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Graphic NewsHow Sensational Images Transformed Nineteenth-Century Journalism$
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Amanda Frisken

Print publication date: 2020

Print ISBN-13: 9780252042980

Published to Illinois Scholarship Online: September 2020

DOI: 10.5622/illinois/9780252042980.001.0001

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“Language More Effective than Words”

“Language More Effective than Words”

Opium Den Illustrations and Anti-Chinese Violence in the 1880s

Chapter:
(p.47) Chapter 2 “Language More Effective than Words”
Source:
Graphic News
Author(s):

Amanda Frisken

Publisher:
University of Illinois Press
DOI:10.5622/illinois/9780252042980.003.0003

This chapter explores how, in the late 1870s and early 1880s, the NationalPolice Gazette adapted its racialization of rape to characterize Chinese laborers as sexual predators. While family-based illustrated papers – such as Frank Leslie’s Illustrated Newspaper, Harper’s Weekly, and the Daily Graphic – Orientalized the Chinese, The Police Gazette amplified rhetoric from anti-Chinese agitators, such as Denis Kearney, about Chinese sexual predators, a new rationale for federal exclusion legislation. Journalist Wong Chin Foo’s efforts to interject a more positive iconography of Chinese workers, in his paper The Chinese-American and other venues, had limited power to challenge the anti-Chinese movement’s pervasive stereotypes. Wong’s positive representations were no match for the mystique of the more sensational – and distorted – version of Chinatown.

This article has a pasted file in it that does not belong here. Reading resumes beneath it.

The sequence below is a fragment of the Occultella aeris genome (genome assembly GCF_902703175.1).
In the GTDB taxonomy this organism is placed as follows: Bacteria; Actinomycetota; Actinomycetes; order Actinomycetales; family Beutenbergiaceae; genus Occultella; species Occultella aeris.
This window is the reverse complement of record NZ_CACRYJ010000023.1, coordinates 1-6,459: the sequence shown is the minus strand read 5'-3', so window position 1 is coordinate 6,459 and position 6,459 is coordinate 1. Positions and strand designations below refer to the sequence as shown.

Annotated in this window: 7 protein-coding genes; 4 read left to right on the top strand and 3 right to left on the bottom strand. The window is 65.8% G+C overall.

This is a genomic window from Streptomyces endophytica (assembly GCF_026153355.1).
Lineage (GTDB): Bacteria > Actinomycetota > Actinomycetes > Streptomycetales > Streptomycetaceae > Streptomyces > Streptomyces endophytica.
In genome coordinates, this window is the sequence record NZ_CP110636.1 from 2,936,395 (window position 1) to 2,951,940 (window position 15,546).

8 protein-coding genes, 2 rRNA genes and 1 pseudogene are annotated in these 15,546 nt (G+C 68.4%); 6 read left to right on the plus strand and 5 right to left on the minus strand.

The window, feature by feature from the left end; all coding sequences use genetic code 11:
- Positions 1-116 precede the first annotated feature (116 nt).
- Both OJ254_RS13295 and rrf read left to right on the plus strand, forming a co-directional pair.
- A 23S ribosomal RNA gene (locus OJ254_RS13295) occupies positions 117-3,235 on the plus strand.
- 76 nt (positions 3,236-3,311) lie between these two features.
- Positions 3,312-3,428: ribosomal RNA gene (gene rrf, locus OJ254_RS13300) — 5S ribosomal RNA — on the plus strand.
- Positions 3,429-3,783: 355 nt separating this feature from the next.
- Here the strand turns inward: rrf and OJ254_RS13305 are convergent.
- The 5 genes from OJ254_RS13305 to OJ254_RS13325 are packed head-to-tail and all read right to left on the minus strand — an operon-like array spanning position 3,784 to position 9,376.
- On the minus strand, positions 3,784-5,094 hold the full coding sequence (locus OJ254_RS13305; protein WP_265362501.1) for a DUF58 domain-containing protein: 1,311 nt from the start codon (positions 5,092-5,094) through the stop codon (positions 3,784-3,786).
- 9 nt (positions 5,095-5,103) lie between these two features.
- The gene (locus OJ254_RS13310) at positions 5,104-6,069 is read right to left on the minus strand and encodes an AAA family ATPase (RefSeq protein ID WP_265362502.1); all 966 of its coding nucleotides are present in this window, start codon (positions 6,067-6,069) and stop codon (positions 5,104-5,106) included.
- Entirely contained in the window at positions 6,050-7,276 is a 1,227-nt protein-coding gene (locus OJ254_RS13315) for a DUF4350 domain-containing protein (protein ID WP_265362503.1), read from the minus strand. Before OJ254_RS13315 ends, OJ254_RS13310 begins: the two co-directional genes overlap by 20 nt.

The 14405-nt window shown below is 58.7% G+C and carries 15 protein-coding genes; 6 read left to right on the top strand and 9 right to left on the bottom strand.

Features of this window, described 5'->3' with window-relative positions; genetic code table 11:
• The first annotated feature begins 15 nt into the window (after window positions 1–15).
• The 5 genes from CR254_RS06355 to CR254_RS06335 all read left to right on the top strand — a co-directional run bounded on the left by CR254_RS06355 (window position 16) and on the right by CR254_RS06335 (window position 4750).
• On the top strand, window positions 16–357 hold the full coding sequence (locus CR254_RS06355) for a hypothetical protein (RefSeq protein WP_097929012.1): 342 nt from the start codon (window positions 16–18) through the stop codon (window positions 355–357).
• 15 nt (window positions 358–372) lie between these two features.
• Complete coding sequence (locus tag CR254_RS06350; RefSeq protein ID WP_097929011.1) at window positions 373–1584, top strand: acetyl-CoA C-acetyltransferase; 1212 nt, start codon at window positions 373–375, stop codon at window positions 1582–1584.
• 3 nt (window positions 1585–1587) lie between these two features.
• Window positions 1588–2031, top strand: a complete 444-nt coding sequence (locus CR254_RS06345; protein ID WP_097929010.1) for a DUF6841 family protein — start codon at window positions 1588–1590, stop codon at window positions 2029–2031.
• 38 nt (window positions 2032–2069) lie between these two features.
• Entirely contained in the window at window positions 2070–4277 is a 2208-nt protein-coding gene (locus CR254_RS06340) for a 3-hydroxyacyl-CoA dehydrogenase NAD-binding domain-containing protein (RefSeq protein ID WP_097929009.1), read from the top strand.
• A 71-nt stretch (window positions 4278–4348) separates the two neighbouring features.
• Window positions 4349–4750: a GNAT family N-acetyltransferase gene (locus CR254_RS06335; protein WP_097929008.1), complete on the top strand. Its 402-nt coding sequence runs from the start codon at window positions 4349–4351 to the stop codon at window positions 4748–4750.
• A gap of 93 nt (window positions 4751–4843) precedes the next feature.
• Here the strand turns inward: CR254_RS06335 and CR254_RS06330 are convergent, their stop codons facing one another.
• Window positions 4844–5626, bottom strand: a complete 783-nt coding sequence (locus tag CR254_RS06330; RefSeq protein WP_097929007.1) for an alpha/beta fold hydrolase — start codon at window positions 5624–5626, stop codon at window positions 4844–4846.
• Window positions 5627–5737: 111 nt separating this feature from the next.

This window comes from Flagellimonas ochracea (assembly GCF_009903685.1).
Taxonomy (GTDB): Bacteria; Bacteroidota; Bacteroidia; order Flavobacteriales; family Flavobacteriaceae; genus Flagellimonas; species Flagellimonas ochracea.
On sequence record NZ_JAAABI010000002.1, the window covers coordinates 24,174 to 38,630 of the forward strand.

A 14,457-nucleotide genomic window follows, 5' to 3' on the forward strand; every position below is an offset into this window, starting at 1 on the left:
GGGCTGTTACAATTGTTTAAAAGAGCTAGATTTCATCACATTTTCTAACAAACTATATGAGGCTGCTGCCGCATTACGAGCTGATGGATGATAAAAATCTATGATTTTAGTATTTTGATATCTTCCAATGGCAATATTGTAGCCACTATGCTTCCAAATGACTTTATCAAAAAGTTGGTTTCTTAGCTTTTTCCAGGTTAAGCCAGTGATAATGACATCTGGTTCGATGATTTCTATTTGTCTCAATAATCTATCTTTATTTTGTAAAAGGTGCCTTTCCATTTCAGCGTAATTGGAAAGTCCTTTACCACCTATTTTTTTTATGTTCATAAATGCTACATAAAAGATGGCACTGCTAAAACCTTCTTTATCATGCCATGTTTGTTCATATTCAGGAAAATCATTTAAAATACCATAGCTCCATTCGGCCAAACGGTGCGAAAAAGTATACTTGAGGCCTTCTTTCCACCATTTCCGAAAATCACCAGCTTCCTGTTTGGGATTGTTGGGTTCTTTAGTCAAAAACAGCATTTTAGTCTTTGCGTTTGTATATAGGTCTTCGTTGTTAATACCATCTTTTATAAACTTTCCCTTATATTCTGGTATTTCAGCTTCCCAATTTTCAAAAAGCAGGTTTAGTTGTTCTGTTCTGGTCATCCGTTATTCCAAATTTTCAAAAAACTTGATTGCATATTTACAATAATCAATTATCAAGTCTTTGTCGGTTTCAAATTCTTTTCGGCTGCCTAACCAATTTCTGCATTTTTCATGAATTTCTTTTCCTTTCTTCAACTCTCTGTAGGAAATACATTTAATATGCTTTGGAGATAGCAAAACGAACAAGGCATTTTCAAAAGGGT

Keywords:   Wong Chin Foo, Denis Kearney, Harper’s Weekly, Frank Leslie’s Illustrated Newspaper, Daily Graphic, National Police Gazette, The Chinese American, anti-Chinese movement

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